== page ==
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Gender: Do not display
Current location: Virginia
Member since: Wed Jun 1, 2011, 07:34 PM
Number of posts: 6,728

About Me

Navy brat-->University fac brat. All over-->Wisconsin-->TN-->VA. RN (ret), married, grandmother of 11. Progressive since birth. My mouth may be foul but my heart is wide open.

Journal Archives


Looks like SpaceX’s Starlink — Elon Musk’s bid to establish his space company as a heavyweight internet service provider using constellations of small satellites — receiver dishes are attracting local cats on cold days. In a recent Starlink customer’s tweet, we counted at least five cats cuddled up on one of the dishes, apparently to stay warm and take advantage of the heat it produces.

“Starlink works great until the cats find out that the dish gives off a little heat on cold days,” Twitter user Aaron Taylor tweeted on New Year’s Eve.

Starlink is SpaceX’s internet service that uses orbital satellites, some of which recently kicked off an international incident after the Chinese space station had to swerve out of their way — but there may be no avoiding the cute, terrestrial feline infestation as long as the dishes aren’t in use.

he dishes appear to be attracting felines when their “Snow Melt Mode” is engaged, according to Tesmanian. It’s possible the dishes also attract other small critters, and one Reddit user even went so far as to use thermal imaging to determine why animals may congregate around their dish.


Parents arrested after 11-year-old son was found home alone over the holidays

The parents of an 11-year-old boy were arrested in Arizona this week after sheriff's deputies alleged he was left alone at home and had not attended school for at least two weeks.

On Dec. 12, sheriff's officials received a call about a welfare check at a home off of Coral Lane in Elfrida, Cochise County Sheriff's Office posted on social media. The caller reported a boy was possibly there alone for an undetermined length of time.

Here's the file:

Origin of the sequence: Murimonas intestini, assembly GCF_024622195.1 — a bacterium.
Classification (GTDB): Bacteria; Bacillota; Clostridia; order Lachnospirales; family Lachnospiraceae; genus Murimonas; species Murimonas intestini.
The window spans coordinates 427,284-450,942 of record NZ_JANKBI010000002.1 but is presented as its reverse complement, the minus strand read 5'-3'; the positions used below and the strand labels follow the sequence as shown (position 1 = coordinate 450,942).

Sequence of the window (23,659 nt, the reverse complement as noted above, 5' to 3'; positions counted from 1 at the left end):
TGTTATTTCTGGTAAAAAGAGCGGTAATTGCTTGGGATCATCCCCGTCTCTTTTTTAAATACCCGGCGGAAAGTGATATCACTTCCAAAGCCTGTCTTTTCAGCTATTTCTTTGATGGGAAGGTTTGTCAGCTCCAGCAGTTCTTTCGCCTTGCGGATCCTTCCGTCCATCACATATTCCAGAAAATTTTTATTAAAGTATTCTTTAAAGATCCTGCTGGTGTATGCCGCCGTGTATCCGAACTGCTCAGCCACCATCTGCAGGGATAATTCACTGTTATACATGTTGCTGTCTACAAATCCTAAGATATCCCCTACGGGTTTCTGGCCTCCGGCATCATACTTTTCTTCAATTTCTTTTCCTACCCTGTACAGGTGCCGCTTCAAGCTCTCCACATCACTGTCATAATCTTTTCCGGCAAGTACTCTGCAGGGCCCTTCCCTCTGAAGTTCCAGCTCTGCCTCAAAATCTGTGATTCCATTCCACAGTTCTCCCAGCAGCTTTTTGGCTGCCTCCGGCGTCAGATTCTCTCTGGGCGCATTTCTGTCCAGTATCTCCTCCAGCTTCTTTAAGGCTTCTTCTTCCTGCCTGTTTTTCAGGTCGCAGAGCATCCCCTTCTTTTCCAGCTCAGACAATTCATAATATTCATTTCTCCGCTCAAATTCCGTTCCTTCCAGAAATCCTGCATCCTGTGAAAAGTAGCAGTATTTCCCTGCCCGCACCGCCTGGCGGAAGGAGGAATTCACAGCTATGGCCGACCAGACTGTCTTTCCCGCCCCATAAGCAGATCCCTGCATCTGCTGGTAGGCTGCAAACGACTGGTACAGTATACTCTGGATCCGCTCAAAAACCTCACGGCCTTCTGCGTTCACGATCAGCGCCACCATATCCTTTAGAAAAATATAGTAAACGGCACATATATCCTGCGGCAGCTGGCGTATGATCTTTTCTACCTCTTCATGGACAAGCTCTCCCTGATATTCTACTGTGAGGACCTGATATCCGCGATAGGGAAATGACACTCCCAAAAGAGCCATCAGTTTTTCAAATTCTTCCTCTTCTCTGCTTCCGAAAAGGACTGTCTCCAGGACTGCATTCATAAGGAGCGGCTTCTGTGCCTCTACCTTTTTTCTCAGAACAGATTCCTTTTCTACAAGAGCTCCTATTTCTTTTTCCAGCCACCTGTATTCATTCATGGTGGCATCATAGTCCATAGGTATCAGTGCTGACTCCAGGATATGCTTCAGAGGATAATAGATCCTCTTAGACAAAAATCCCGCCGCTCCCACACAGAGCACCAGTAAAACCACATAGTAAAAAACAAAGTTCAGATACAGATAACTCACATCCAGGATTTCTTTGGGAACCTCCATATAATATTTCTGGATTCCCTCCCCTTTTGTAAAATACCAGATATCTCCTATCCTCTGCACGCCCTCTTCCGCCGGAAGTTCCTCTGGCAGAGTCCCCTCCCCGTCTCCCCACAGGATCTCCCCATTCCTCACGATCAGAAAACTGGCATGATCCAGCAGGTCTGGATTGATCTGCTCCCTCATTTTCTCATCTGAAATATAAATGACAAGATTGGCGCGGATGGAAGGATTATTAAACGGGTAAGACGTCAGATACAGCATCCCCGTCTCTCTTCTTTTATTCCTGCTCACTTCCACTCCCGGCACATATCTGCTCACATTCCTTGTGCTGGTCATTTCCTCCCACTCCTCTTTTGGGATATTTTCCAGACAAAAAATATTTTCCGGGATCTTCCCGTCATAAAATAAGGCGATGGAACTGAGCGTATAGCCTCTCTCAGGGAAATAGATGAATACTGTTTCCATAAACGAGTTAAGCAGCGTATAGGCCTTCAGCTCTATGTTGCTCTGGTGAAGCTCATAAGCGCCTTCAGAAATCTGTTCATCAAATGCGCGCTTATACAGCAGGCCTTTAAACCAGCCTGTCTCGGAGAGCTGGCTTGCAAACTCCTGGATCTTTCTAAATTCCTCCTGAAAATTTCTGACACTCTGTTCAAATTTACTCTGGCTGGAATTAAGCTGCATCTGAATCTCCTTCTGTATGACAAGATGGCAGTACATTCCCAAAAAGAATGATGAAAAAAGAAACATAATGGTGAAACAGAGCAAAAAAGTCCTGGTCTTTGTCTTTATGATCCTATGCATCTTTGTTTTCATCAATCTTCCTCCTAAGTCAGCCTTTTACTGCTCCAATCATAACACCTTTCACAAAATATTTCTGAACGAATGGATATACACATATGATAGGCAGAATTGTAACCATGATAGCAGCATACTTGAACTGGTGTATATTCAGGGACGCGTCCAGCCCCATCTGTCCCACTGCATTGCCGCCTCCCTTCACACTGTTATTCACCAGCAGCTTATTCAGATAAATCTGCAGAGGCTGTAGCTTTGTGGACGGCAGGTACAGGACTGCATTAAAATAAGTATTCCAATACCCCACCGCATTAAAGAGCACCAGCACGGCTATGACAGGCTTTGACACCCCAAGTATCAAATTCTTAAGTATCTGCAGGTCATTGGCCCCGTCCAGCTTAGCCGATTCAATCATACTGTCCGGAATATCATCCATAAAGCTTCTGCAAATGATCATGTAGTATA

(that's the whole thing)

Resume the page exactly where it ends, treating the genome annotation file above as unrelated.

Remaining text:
Deputies went to the home and found the boy alone. The boy's mother had left to go out of state before Thanksgiving, and his father followed shortly after Thanksgiving, according to sheriff's officials.

The boy had been alone until deputies arrived. He told deputies that he had frozen food, and he had not been to school for at least the two prior weeks.


An abusive Christian boarding home operated in the shadows. It also took teens' babies.

On a humid evening in August, Nancy Davis Womac paced anxiously on her front deck. Her hands trembled as she stared at a text message from her firstborn daughter, Melanie Spencer, saying that she was minutes away.

The two had never met.

Forty-three years ago, Womac was pregnant and living in an orphanage when she was sent to the Bethesda Home for Girls on the outskirts of Hattiesburg, Mississippi. It was run by Baptist preachers who forced girls to memorize Bible chapters and scrub carpets by hand. Staff members beat the girls with wooden boards if they broke a rule.

Womac said the home’s owners controlled every aspect of her life — from how much toilet paper she was allowed to use to what would happen to her baby once the child was born. In the 1970s and ’80s, Bethesda forced pregnant girls to give up their newborns for adoption to Christian families who paid a $250 “love gift” to the home, according to an NBC News investigation based on court records and interviews. A former judicial officer recently called the facility a “baby selling factory.”

Womac, 16 at the time, fantasized about running away and raising her baby on her own. But the home’s doors were always locked, and she didn’t have a chance.

The Magdalen Laundries existed here too!

Covid surge shuts down baby delivery unit at Fort Lauderdale, Florida, hospital

A South Florida hospital has temporarily shuttered its labor and delivery unit amid an increase in Covid-19 cases causing "critical staffing levels," a spokesperson said.

Pregnant women planning to give birth at Holy Cross Health in Fort Lauderdale will have to seek accommodations elsewhere, the hospital said in a statement Monday to NBC News.